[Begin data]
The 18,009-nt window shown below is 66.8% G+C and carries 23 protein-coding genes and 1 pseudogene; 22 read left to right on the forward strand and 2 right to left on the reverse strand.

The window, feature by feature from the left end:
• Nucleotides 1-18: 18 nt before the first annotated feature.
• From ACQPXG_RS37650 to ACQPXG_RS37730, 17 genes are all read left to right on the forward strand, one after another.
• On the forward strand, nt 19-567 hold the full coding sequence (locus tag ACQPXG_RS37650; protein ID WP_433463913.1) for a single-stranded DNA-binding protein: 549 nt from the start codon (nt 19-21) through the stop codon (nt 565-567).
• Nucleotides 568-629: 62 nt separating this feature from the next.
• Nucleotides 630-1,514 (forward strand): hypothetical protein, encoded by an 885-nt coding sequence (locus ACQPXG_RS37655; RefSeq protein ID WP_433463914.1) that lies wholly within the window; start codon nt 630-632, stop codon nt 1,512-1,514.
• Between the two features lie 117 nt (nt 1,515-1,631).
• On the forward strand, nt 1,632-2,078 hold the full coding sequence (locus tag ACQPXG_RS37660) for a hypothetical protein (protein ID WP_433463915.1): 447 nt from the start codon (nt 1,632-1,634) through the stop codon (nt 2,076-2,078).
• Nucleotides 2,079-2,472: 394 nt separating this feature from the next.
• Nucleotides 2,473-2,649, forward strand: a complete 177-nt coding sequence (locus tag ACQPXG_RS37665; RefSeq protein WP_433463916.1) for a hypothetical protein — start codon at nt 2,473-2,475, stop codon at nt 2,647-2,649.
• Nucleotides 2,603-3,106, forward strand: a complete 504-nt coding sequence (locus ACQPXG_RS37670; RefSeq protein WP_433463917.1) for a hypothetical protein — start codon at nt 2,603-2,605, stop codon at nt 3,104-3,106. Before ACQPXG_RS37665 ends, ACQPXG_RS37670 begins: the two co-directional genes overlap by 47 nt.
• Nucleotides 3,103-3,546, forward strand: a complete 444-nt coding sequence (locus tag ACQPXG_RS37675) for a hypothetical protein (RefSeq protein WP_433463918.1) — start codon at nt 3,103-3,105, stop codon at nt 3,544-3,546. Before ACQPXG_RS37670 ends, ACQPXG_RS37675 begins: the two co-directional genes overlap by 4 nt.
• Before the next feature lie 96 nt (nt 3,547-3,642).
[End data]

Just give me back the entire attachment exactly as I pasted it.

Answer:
The 18,009-nt window shown below is 66.8% G+C and carries 23 protein-coding genes and 1 pseudogene; 22 read left to right on the forward strand and 2 right to left on the reverse strand.

The window, feature by feature from the left end:
• Nucleotides 1-18: 18 nt before the first annotated feature.
• From ACQPXG_RS37650 to ACQPXG_RS37730, 17 genes are all read left to right on the forward strand, one after another.
• On the forward strand, nt 19-567 hold the full coding sequence (locus tag ACQPXG_RS37650; protein ID WP_433463913.1) for a single-stranded DNA-binding protein: 549 nt from the start codon (nt 19-21) through the stop codon (nt 565-567).
• Nucleotides 568-629: 62 nt separating this feature from the next.
• Nucleotides 630-1,514 (forward strand): hypothetical protein, encoded by an 885-nt coding sequence (locus ACQPXG_RS37655; RefSeq protein ID WP_433463914.1) that lies wholly within the window; start codon nt 630-632, stop codon nt 1,512-1,514.
• Between the two features lie 117 nt (nt 1,515-1,631).
• On the forward strand, nt 1,632-2,078 hold the full coding sequence (locus tag ACQPXG_RS37660) for a hypothetical protein (protein ID WP_433463915.1): 447 nt from the start codon (nt 1,632-1,634) through the stop codon (nt 2,076-2,078).
• Nucleotides 2,079-2,472: 394 nt separating this feature from the next.
• Nucleotides 2,473-2,649, forward strand: a complete 177-nt coding sequence (locus tag ACQPXG_RS37665; RefSeq protein WP_433463916.1) for a hypothetical protein — start codon at nt 2,473-2,475, stop codon at nt 2,647-2,649.
• Nucleotides 2,603-3,106, forward strand: a complete 504-nt coding sequence (locus ACQPXG_RS37670; RefSeq protein WP_433463917.1) for a hypothetical protein — start codon at nt 2,603-2,605, stop codon at nt 3,104-3,106. Before ACQPXG_RS37665 ends, ACQPXG_RS37670 begins: the two co-directional genes overlap by 47 nt.
• Nucleotides 3,103-3,546, forward strand: a complete 444-nt coding sequence (locus tag ACQPXG_RS37675) for a hypothetical protein (RefSeq protein WP_433463918.1) — start codon at nt 3,103-3,105, stop codon at nt 3,544-3,546. Before ACQPXG_RS37670 ends, ACQPXG_RS37675 begins: the two co-directional genes overlap by 4 nt.
• Before the next feature lie 96 nt (nt 3,547-3,642).